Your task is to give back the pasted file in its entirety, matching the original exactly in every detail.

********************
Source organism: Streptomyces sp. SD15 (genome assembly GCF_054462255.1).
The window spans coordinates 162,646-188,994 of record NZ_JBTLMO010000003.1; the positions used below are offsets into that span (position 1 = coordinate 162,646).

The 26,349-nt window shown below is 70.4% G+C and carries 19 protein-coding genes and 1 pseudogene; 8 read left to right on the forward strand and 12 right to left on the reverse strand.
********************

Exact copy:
Source organism: Streptomyces sp. SD15 (genome assembly GCF_054462255.1).
The window spans coordinates 162,646-188,994 of record NZ_JBTLMO010000003.1; the positions used below are offsets into that span (position 1 = coordinate 162,646).

The 26,349-nt window shown below is 70.4% G+C and carries 19 protein-coding genes and 1 pseudogene; 8 read left to right on the forward strand and 12 right to left on the reverse strand.